Mueller's team is now engaged in a court battle with Concord Management over whether it should hand over information to the company's lawyers about how it collected some of its evidence. The company argues that it cannot defend its client without the information, and, in court documents, noted that a "nude selfie" was included in the evidence compiled by the special counsel.

The special counsel's team has argued that sharing the information with Concord's lawyers would put U.S. national security at risk, and alleged that the company would use the information to discredit the Russia investigation.

12 Russian GRU officials

Twelve members of Russian military intelligence services were identified by name in an indictment released in July 2018, in the lead up to President Trump's meeting with Putin in Helsinki. "The GRU had multiple units, including Units 26165 and 74455, engaged in cyber operations that involved the staged releases of documents stolen through computer intrusions. These units conducted large-scale cyberoperations to interfere with the 2016 U.S. presidential election," the indictment reads.

Richard Pinedo

Pinedo, from California, pleaded guilty to identity theft. He entered into a plea agreement with the special counsel and agreed to cooperate. Experts believe he was indicted in connection with the 13 Russian nationals.

"From approximately 2014 through November 2017, defendant Richard Pinedo did knowingly transfer, possess, and use, in and affecting interstate and foreign commerce, and without lawful authority, means of identification of other persons with the intent to commit, and to aid or abet, and in connection with, unlawful activity that constitutes a violation of Federal law, to wit, wire fraud, in violation of Title 18, United States Code, Section 1343," the criminal complaint, a document that generally proceeds a plea agreement, reads.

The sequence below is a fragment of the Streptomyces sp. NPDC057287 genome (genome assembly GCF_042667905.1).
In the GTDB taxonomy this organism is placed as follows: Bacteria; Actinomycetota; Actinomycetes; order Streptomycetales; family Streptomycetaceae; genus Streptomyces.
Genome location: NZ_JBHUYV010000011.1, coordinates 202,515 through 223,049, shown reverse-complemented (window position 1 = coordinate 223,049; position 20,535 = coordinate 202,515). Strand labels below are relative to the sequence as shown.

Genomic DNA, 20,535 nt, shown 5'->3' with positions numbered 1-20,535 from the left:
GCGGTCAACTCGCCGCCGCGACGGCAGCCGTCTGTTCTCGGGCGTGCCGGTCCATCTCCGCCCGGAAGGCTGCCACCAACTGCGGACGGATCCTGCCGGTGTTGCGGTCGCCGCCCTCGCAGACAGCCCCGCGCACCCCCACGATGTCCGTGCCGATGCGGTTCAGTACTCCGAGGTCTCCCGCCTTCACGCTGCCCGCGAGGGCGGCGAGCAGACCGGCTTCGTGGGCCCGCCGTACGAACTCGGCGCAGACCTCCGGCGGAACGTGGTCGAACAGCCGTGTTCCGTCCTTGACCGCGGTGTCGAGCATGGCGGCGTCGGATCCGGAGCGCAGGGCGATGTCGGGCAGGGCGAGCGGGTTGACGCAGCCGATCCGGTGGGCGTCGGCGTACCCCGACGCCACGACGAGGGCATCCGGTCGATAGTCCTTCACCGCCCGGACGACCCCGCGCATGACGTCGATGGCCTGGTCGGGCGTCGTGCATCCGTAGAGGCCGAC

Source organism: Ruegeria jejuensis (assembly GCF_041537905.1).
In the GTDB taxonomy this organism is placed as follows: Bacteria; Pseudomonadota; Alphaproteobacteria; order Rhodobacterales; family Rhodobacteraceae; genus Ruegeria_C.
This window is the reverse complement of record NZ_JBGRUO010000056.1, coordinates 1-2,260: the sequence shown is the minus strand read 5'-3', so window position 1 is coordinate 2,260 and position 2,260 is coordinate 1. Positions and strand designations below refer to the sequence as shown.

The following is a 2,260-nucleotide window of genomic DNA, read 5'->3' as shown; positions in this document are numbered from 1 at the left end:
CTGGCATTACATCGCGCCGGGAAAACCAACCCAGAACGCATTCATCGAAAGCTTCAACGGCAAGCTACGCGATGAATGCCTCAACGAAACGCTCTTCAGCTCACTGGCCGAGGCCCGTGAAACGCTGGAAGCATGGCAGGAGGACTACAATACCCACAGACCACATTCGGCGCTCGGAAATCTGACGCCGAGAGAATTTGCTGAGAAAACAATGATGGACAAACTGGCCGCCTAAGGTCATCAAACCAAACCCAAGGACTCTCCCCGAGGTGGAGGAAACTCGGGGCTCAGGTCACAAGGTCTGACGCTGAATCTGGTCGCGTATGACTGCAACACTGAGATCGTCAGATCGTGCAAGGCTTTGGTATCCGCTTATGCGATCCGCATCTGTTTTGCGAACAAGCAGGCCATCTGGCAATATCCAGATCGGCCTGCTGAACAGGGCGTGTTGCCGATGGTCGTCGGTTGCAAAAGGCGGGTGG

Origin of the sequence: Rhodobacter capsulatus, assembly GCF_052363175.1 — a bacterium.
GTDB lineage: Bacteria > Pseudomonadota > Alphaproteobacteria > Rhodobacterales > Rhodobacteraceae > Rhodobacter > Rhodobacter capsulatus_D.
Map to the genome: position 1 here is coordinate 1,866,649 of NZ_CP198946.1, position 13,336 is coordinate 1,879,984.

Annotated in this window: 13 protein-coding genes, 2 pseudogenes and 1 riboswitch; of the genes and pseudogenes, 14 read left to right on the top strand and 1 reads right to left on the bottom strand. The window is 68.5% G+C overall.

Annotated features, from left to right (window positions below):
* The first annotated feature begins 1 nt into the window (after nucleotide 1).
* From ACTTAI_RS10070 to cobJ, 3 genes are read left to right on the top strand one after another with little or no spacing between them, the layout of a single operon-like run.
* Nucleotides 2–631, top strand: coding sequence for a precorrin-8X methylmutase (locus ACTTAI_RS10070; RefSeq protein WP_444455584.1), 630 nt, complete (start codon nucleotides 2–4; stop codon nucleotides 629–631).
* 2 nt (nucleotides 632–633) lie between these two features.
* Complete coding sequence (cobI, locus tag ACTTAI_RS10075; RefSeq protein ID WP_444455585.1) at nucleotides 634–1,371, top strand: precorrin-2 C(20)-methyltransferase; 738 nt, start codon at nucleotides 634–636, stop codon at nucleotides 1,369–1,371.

Alex van der Zwaan

Van der Zwaan is a London-based lawyer who pleaded guilty to making false statements to the FBI about his contacts with Ukrainians and with Gates. He was sentenced to 30 days in jail.

Konstantin Kilimnik

Kilimnik is a longtime associate of Manafort and Gates who helped the men build their political consulting business in Ukraine. Manafort allegedly called Kilimnik his "Russian brain." Mueller's team has alleged that Kilimnik is a member of Russian intelligence services.

Kilimnik was indicted for witness tampering in relation to Manafort's case.

Michael Cohen

Trump's longtime lawyer and "fixer," Cohen pleaded guilty to lying to Congress about the timeline of efforts to build a Trump Tower in Moscow during Trump's campaign for president. Cohen had originally stated that efforts to launch the real estate project had ended in January 2016, but he later admitted that they had continued until June of that year.

He cooperated with the special counsel's office ahead of reporting to prison in May.

Roger Stone

The special counsel indicted longtime Republican political operative Stone in January. Stone has pleaded not guilty, but he has been accused of lying to the House Intelligence Committee about his attempts to contact WikiLeaks, the transparency organization that published emails stolen by Russian hackers from the Clinton campaign.

Questions have been raised about whether Stone had insider knowledge about when WikiLeaks would publish the emails hacked from the Democratic National Committee and whether he was in touch with WikiLeaks founder Julian Assange about the matter.